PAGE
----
Head Start Forward: Health and Safety Considerations
Glenna: Hello, and welcome everyone to the Head Start Forward: Health and Safety Considerations webcast. This is the fourth event in our Head Start Forward Series. It is now my pleasure to turn the floor over to Dr. Bernadine Futrell. Dr. Futrell, the floor is yours.
Dr. Bernadine Futrell: Thank you so much, Glenna. Good afternoon and good morning, everyone. As mentioned, I'm Dr. Futrell, the proud director of the Office of Head Start, and I'm honored to welcome you to webinar number four of our Head Start Forward series towards ramping up for in-person services. Today's conversation on health and safety considerations is timely as we continue to navigate out of the pandemic. I want to thank OHS and the National Center’s staff for your leadership and your commitment to doing this work and ramping up to in-person services together as a united Head Start community.
As we began this conversation on health and safety considerations, I do want to pause and recognize where we are right now in the pandemic. First, COVID-19 is not over. We are still in a pandemic, per the public health declaration. As the Head Start community, I am asking you to do your part to keep yourself and others safe. Getting a vaccine continues to be the most important mitigation strategy that we have. And as Head Start, we have an added weight to get our community vaccinated because our Head Start children are not yet eligible to receive the vaccine. I also want to lift up the racial disparities in both death and vaccine rates for COVID-19. This virus has exposed many systemic issues within the structures that we know and trust. I, however, see this as an opportunity to be united in our approach to address these inequities – our approach to get and keep people healthy and safe. That is why I am focused on addressing health equity within Head Start by working with each of you through this conversation that we are having today and working with other federal partners, such as HERSA and others, to do this work together. I want to say thank you to our wonderful Head Start community. It's amazing to see so many of you online today. I thank you for your commitment and your leadership for this work. I know we can do this, and I know that we can do this together. So with that, I welcome you to webinar number four for health and safety considerations for Head Start Forward. Thank you.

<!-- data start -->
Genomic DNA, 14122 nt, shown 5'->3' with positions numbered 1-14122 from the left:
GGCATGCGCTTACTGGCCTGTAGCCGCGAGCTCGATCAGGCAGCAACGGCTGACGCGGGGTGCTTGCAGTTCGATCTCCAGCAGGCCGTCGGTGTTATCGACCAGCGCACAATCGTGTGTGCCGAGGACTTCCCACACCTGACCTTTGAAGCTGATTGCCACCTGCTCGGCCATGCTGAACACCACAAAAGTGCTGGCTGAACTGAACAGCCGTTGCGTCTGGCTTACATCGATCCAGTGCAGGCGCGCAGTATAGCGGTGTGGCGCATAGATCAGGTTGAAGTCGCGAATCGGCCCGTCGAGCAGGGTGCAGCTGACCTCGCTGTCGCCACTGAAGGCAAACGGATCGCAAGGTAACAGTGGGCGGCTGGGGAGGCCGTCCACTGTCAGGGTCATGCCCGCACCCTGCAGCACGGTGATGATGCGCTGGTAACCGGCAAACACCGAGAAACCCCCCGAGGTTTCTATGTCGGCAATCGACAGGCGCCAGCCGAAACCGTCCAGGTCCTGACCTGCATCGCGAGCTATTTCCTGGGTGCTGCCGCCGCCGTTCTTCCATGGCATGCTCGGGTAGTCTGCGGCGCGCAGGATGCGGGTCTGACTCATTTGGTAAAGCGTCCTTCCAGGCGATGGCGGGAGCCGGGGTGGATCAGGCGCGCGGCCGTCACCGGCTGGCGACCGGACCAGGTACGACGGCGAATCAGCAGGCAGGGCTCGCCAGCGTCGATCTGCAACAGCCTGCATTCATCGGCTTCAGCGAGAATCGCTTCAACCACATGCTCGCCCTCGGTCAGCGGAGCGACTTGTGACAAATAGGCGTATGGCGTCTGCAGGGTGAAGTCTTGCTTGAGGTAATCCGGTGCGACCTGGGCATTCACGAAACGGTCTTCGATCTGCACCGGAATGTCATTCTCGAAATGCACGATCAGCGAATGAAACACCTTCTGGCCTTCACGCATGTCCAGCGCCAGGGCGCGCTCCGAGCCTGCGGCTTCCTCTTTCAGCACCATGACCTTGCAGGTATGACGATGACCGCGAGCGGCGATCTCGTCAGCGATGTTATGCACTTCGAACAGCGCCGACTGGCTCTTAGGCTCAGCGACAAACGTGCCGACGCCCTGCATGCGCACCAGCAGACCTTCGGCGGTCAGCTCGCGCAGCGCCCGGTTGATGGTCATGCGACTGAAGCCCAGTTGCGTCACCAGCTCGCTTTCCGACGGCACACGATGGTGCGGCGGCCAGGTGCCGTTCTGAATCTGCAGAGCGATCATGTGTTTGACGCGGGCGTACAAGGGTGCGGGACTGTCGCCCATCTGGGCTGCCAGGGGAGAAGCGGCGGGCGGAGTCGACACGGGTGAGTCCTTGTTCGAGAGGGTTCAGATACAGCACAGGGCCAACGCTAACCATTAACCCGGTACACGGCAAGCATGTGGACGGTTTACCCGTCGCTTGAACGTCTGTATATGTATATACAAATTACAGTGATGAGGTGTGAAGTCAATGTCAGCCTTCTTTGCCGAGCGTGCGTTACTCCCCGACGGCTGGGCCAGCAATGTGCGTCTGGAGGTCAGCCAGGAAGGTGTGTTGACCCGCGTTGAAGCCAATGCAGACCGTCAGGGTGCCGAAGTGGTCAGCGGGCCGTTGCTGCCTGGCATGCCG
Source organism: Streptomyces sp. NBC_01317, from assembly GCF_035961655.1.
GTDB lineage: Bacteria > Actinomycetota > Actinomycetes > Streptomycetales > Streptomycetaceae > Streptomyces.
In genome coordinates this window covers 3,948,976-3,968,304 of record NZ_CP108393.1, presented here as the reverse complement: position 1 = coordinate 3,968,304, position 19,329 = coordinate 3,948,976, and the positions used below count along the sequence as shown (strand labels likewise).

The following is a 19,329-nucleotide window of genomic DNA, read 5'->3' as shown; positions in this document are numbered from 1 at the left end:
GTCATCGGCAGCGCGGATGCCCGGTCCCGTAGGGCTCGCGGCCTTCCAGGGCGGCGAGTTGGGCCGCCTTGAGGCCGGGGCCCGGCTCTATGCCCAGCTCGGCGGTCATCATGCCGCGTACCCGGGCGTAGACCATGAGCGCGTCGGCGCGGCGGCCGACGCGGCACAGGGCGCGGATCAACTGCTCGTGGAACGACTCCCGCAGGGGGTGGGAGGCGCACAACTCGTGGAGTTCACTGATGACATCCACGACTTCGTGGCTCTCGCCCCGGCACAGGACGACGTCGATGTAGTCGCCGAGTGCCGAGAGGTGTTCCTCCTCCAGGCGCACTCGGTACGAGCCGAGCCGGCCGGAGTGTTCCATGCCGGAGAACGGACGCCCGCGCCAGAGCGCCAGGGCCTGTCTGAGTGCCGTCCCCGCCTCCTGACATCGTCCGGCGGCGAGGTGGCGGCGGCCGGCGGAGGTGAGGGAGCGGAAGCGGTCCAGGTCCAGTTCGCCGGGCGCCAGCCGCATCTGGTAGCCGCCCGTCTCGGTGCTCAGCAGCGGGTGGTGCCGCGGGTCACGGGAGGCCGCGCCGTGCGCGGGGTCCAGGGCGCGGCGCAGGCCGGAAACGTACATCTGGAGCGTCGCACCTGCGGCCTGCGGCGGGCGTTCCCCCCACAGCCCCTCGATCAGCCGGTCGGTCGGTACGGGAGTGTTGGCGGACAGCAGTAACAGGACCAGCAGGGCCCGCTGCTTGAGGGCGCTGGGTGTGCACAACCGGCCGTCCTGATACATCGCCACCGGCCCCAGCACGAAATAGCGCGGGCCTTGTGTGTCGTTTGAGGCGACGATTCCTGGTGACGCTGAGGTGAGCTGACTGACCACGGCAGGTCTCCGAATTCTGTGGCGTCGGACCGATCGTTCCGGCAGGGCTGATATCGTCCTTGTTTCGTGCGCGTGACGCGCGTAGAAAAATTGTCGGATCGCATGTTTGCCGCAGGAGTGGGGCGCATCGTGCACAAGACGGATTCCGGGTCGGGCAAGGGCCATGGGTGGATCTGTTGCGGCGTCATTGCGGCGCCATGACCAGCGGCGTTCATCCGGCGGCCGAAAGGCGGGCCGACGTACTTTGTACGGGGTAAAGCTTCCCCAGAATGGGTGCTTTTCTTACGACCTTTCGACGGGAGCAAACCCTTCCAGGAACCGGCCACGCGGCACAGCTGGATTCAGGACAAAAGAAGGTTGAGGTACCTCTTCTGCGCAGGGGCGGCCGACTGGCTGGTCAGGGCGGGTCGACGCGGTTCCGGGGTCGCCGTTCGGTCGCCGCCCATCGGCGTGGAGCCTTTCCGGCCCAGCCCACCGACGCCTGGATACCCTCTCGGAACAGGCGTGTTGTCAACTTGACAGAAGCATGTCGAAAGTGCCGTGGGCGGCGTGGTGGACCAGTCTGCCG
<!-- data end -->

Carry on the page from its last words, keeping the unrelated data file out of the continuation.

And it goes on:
Marco Beltran: Next slide, please. Thank you, Dr. Futrell, and good afternoon and welcome. My name is Marco Beltran, and I'm the health lead for the Office of Head Start. And like Dr. Futrell, I would like to welcome you to the fourth webinar of the Head Start Forward campaign designed to help support our Head Start community to reach more children and families in moving toward fully in-person comprehensive services, as local health conditions allow. Our intent in all our Head Start Forward campaign webinars is to provide guidance, information, and resources that would help you make decisions centered on strengthening families and on education, health, safety, and well-being of staff, children, and families. Today's webinar will address health and safety considerations. And after the webinar, we would encourage you to keep the conversation going on social media using the #HeadStartForward. I'm excited to be part of this webinar alongside our Office of Head Start leaders, including our Director of the
Office of Head Start, Dr. Futrell, who you just met, our Director of Grants division, Shawna Pinckney, and Heather Wanderski, who is our director of program operations division. In addition, we have our colleagues from the National Center on Health, Behavioral Health and Safety that include Dr. Jill Sells, who's our National Centers medical advisor; Beth Lowe, who is our oral health education specialist; Nicole Patterson, who is a nutrition lead for the center; Dr. Abbey Alkon, who is part of the center’s leadership team; and Bobbie Rose, who is one of the center’s training and technical assistance specialists.
Next slide. Today, our goal is to provide you with important health and safety information that includes an opportunity for you to hear from our Office of Head Start leaders as they address answers to questions that we have been receiving. Our National Centers colleagues will discuss takeaways and recent changes from the July 2021 CDC ECE guidance update, share recommendations on safely implementing Head Start comprehensive health, oral health, and meal services; explain Caring for Our Children COVID-19 modifications; and introduce you to the Head Start Forward COVID-19 Health and Safety Checklist for operating Head Start programs and the COVID-19 Health and Safety Supply List.